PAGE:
We got our wakeup call at 5:30,
starting early because we had a long way to travel. There was a
bit of grumbling, but as we were going to bed by ten o'clock each
evening, even with the early rising we were getting plenty of
sleep. Mosa had breakfast ready at six, and Open and KP had half
the tents taken down by the time we had finished eating. They
would pack up everything and make the long drive to the next
campsite in time to have it all set up before 6:00 p.m. when we
were due to arrive.
We were on the road by 6:30,
with the baggage trailer in tow. The sky was filled with the
pastel colors of a splendid sunrise. A mother giraffe with a baby
walked across an open field, and a herd of wildebeests meandered
by in the distance. A black-backed jackal stopped to drink from a
nearby waterhole, and was soon joined by another; with broad black
stripes on their backs and reddish-brown foxlike faces, they were
The birds were making a ruckus out on the plain; Gee said
their distress could be a sign of a predator. We waited a while
but never did see what had disturbed them. We did get a good close
look at a grey hornbill though, much less common than the red and
yellow billed varieties. And speaking of birds, Sally was now up
to 170 for her trip list - this morning she added the desert
cisticola, the sabota lark and the lizard buzzard, among others.
We stopped by the Buffalo Buffet. Most of the lions were
sleeping by the road, and incredibly, some were still eating –
or more probably, eating again.
Most of the others seemed to have gorged themselves to the point
of semi-consciousness. Two youngsters were licking one another,
washing each other’s faces. A lioness got up and stood by the
signpost, and one of the boys entertained himself by chewing on a
stick. Not far away, we found the big male lion beside a pond,
fast asleep along with one of his lionesses. Their bellies were
distended; it was clear that the male had finally found his family
– and breakfast.
There were several
beautiful giraffes near the road. We had stopped to photograph
them, when suddenly, inexplicably, a white-bellied sunbird flew
down and perched on the hood of the land cruiser. The stunning
little bird was iridescent in the sun, with a long curved bill for
sipping nectar. Then it flew up and hovered like a hummingbird
just beside the vehicle, before swooping back down to sit on the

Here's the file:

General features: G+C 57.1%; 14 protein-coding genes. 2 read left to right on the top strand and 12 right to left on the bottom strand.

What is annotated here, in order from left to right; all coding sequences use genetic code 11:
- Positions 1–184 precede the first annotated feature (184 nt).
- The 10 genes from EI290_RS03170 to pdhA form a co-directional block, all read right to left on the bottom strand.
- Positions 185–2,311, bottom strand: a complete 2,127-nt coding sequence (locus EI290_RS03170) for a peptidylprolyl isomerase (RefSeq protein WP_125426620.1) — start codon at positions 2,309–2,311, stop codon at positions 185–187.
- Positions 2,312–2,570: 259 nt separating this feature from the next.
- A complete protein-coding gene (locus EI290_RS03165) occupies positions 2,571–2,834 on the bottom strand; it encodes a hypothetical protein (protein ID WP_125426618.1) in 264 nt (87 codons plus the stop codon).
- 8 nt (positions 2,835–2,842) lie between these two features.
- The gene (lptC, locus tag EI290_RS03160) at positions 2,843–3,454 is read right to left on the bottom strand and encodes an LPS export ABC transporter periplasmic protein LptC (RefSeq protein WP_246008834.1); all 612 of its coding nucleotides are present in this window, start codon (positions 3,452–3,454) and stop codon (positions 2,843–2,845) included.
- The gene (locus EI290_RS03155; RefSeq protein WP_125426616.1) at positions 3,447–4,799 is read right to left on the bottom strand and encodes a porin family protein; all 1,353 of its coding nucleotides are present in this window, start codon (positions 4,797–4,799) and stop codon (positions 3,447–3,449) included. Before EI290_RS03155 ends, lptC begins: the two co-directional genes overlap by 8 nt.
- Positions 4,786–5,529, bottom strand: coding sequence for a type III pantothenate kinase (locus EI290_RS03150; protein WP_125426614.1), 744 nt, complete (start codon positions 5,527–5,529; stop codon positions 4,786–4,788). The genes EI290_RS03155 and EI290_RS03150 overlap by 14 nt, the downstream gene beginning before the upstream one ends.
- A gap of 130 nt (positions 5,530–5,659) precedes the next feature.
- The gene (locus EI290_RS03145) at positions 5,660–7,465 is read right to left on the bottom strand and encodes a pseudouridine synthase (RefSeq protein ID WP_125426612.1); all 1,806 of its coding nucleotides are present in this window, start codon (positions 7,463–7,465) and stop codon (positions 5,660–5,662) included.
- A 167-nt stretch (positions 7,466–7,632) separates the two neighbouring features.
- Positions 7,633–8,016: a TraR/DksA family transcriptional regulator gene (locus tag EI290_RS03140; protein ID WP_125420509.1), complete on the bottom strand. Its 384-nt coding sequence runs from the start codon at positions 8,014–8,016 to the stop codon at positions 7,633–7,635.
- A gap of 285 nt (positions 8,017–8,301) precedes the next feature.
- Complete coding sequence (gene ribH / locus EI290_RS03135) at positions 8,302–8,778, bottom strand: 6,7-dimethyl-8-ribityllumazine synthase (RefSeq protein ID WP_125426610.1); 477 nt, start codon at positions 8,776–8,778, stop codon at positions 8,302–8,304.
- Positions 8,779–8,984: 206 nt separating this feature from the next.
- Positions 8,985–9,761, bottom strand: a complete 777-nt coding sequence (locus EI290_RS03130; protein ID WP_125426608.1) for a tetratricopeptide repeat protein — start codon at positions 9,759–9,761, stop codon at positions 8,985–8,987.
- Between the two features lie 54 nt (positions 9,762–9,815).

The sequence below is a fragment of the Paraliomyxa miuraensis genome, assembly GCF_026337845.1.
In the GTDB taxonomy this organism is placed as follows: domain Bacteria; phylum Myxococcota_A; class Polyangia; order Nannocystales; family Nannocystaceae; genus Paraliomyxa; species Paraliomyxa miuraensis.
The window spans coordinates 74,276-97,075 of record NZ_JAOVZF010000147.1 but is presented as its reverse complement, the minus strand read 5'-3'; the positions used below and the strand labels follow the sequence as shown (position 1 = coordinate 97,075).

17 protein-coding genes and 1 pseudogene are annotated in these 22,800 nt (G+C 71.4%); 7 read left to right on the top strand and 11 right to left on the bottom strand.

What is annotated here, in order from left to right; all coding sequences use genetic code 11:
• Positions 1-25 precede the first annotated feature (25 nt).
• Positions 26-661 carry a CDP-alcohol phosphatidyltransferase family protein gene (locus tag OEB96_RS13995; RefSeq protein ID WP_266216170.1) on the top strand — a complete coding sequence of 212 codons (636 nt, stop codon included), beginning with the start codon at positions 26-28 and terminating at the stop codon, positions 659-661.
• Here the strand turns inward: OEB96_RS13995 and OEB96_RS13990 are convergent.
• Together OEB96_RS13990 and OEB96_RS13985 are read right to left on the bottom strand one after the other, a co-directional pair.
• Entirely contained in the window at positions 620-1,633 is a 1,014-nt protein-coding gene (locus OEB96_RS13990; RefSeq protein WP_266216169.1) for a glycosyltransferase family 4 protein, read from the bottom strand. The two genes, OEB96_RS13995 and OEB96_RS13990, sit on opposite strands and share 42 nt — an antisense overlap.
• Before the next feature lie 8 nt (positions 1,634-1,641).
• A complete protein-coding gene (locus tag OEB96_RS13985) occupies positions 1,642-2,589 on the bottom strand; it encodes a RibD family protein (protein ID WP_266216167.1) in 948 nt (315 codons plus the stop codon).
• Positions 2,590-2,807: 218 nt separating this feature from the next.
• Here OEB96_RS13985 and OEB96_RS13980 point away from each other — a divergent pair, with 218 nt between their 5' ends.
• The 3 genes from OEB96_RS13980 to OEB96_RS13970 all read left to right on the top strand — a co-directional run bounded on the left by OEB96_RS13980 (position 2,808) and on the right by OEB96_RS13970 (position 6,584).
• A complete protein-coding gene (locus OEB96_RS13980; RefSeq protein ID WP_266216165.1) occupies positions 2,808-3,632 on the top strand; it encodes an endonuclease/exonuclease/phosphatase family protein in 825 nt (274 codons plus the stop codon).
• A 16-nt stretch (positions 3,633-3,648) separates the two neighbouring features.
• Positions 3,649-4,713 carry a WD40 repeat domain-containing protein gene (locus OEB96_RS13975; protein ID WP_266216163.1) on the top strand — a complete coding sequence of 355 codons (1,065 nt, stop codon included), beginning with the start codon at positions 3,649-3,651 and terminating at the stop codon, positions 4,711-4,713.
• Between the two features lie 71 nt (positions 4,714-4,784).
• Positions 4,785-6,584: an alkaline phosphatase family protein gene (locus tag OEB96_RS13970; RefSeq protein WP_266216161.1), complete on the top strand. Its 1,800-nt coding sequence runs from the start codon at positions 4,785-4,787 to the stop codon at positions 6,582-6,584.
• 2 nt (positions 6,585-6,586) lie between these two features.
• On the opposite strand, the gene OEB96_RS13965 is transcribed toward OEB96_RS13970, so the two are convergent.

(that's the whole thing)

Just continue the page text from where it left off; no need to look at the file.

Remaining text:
windscreen. Normally the sunbirds are elusive, and so far we’d
mostly had brief glimpses of them with binoculars deep in the
bushes – and now one was perched on our hood! Gee was as amazed
as the rest of us; he said he’d never seen that before. He had
commented earlier that it was only a good bird photo if you could
see the gleam in its eye- we were certainly close enough for that!
There were plenty of
animals around this morning. We could see giraffes, warthogs,
impala and tsessebe all from one spot. Two giraffes stood
broadside to us with their necks crossed, looking a bit like a push-me-pull-you.
We stopped for a tea break, enjoying the company of the giraffes.
There were some
beautiful birds at our tea spot. A Burchall’s starling perched
in a tree, his glossy feathers a brilliant dark blue in the sun. A
fork-tailed drongo lit on a twig nearby. A coucal looked down at
us from a thorny tree. Guinea fowl and francolins scurried through
Leaving the area and
heading for our next camp, we had a very long drive through the
vast Savuti Marshes. There was a fringe of forest on our right,
but on the left was nothing but barren plain as far as you could
see, accented by the silvery trunks of dead trees. Somehow I had
always thought that marshes were wet, but this seemed more like a
desert! Gee explained that the Savuti Marsh, part of what is known
as the Mababe Depression, is flooded during the rainy season. But
in 1984 shifts in the tectonic plates cut off the water supply, so
for the next 22 years it did not flood at all. Then in 2006 there
was another seismic shift and the flood waters returned; the trees
that had grown during that dry period were drowned by the
An eagle perched in a tree near
the road, and as we approached it took flight. Gee trained his
binoculars on the bird, trying to determine whether it was a tawny
eagle or a Walburgh’s eagle. Using my new camera with the high
powered zoom I took a close-up picture with the lens set at 800 mm
as it soared high overhead. ‘Amazing,’ Gee proclaimed, and was
able to confirm it as a tawny eagle from the tail markings in the
We saw almost no
wildlife as we crossed the waterless marshes. The barren terrain
was interesting, but soon became a bit monotonous. The dry swamp
was covered with golden-brown grasses and low thorny thickets.
Once in a while we passed a lone tree. We saw a few birds, but
most of them were LBJs. It was a warm day and there was no shade;
it was comfortable as long as we were moving, but got quite hot
when we stopped to identify birds. For the first (and only) time
we questioned the wisdom of taking the canvas roof off of the land
cruiser. It seemed to take forever to cross the marshes, but I
enjoyed the journey. Crossing this vast open expanse I felt truly
a part of quintessential Africa.
After a long while
with no animals in sight, we finally saw several warthogs. We were
back in business! Then we passed a group of shy giraffes.
Hornbills, magpie shrikes and roller birds swooped alongside the
land cruiser as we drove.
roller is indescribably beautiful, displaying at least 12
different colors. When they fly you can see the brilliant
turquoise color on their wings. I made a concerted effort to get a
decent photo of one in flight, which is harder than you might
think. Every time we passed a roller perched on a branch in good
light Gee would stop the vehicle and I would focus my camera. Then
I would wait, fingers poised on the shutter and holding my breath,